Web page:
He is certainly a most convivial companion and almost certainly a skilled politician, but not even his closest friends would claim that he had a natural feel for the arcane science of monetary economics.
All the experts at the Bank of England (and almost certainly his own advisers at the Treasury) had urged him that an immediate increase in base rates was necessary. The financial markets thought so too and were signalling that one was about to happen.
But the catastrophe of the local elections intervened and the skilled politician drew on his knowledge of monetary economics and judged that the state of the economy did not justify an interest rates rise just at that time.
So far this judgement looks rather good. What seemed a clear-cut case for an early tightening of policy looks much less certain. The earlier concerns about rising inflationary pressures remain, but during the past week there emerged new evidence of a slow-down in the economy.
Revised GDP figures suggest that it seems to have grown more slowly in the first quarter than had been thought, the pressure on the pound eased, and that important indicator of the buoyancy of the economy, the housing market, has clearly softened. The particular indicator to watch here is not house prices, which shift only slowly, but housing transactions, which give a sensitive and speedy feel for the confidence of home-buyers. And transactions are running 17 per cent down on last year.
But is Mr Clarke really right? On a one-month view he may look clever, but what about a six-month? Could it be that by not going up now, rates will have to rise further at some date in the future?
The markets have a dreadful habit of over-emphasising the most recent statistics, and you have to stand back from that. Looking a touch longer- term, there seem to me to be two powerful reasons to suspect that Mr Clarke's judgement will look pretty good for some time, but alas rather more reasons to suspect that it won't.
In the Clarke corner, so to speak, is the Bank of England's record of over-pessimism in forecasting inflation. The Bank has been running its inflation forecast since February 1993, so we now have more than two years' experience. But as the graphs from May 1993 (the second of the series), and May 1994 show, it has consistently over-estimated the inflationary dangers. The dotted line shows what the Bank thinks will happen; the solid line what actually happened. (The other reports, by the way, all show much the same pattern.)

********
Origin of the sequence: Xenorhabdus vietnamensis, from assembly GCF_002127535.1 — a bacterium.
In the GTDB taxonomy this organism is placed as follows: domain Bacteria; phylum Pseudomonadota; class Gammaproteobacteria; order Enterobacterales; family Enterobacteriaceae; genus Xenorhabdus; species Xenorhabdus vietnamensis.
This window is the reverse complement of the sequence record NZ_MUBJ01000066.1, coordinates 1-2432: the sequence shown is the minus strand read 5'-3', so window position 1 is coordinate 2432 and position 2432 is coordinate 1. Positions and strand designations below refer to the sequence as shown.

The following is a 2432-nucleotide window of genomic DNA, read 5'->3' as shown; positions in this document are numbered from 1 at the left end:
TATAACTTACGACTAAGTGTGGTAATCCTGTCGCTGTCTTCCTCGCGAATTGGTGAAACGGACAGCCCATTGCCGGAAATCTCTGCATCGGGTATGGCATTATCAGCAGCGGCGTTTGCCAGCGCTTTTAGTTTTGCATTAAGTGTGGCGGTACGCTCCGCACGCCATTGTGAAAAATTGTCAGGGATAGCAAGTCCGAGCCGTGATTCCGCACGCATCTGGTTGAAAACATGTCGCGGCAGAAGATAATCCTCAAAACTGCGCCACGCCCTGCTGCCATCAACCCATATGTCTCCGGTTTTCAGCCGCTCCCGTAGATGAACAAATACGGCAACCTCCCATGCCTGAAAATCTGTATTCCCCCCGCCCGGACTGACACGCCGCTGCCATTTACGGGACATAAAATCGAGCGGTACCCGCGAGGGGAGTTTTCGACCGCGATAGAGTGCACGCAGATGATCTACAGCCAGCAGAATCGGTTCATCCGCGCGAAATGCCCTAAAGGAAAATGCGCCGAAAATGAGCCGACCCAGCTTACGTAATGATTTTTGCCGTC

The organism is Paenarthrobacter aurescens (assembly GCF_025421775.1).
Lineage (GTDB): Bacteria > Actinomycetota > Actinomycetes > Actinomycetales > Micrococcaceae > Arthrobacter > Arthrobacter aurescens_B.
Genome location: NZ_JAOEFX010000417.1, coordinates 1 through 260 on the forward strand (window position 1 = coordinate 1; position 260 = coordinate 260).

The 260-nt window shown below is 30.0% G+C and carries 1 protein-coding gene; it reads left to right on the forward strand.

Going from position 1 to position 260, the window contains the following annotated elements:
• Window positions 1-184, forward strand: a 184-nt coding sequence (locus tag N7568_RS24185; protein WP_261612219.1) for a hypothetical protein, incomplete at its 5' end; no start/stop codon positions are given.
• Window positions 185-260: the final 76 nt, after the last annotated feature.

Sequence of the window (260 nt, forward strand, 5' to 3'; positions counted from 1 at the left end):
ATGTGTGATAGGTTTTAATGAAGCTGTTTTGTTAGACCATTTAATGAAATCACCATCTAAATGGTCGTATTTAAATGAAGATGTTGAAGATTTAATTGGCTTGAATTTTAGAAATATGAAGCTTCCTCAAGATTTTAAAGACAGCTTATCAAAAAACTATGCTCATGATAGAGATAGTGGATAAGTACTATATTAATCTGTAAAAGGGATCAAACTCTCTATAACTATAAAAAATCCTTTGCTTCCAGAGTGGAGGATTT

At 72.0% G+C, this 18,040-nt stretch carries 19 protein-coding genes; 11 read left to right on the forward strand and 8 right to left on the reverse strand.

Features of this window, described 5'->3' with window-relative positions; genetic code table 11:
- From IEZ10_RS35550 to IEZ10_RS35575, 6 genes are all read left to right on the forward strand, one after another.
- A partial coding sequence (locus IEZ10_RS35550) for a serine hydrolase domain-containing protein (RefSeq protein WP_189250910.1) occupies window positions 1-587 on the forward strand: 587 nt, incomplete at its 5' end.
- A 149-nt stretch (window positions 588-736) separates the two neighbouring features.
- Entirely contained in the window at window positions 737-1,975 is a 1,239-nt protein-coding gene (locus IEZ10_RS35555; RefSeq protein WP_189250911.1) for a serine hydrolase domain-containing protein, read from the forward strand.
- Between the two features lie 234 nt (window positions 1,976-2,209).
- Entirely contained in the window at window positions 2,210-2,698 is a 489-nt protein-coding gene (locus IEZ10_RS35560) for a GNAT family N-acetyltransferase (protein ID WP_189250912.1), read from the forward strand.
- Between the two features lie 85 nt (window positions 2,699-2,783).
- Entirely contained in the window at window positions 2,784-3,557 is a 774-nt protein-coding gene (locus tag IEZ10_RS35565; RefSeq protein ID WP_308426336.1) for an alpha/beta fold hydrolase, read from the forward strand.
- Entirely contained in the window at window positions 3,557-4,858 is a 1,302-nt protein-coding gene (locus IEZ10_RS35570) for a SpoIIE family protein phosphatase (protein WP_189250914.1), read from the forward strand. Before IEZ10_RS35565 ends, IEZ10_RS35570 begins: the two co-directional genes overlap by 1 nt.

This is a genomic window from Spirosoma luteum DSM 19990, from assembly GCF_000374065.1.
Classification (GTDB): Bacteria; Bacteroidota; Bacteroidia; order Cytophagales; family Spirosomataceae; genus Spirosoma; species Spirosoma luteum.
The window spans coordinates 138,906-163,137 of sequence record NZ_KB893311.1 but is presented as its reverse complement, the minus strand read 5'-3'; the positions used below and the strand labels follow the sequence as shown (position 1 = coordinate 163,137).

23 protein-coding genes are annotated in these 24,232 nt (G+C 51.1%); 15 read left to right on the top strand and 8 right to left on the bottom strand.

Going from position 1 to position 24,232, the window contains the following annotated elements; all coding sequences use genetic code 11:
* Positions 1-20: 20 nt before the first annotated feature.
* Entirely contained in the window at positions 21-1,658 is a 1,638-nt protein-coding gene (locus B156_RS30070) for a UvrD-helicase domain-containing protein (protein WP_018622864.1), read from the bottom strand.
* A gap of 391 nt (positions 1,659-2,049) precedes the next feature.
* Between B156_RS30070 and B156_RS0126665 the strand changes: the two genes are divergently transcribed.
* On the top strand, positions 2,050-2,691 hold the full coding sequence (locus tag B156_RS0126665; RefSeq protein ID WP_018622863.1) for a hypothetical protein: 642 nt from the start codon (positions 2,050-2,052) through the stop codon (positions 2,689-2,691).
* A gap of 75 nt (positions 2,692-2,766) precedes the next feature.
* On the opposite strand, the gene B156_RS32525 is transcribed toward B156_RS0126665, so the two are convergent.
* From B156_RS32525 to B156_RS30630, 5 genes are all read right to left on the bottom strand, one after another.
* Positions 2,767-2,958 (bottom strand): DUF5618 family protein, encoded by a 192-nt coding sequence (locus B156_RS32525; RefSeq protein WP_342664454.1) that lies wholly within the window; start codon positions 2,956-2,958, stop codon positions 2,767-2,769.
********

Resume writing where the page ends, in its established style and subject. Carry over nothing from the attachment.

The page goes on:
So what credibility has the final forecast, that for May this year, really got? On past performance, the outturn on inflation will be way below the forecast - the solid line will turn out to be below the dotted one yet again. Natwest Markets, which drew attention to the way the Bank cries "wolf" on inflation in a recent paper, believes that the Bank is establishing a reputation as an inflation pessimist, which will give political chancellors ammunition to reject its advice.
The second reason for supporting the Chancellor is the housing market. There has been a slight slow-down in the growth of the economy, to be sure, but it is still growing at nearly 3 per cent a year, which is higher than its natural rate of growth. It is perfectly natural for it to pause for breath at some stage: recoveries often do. It could slow a lot more before that should be a real concern. But the soft state of the housing market does support the idea that an early further rise in rates is not needed.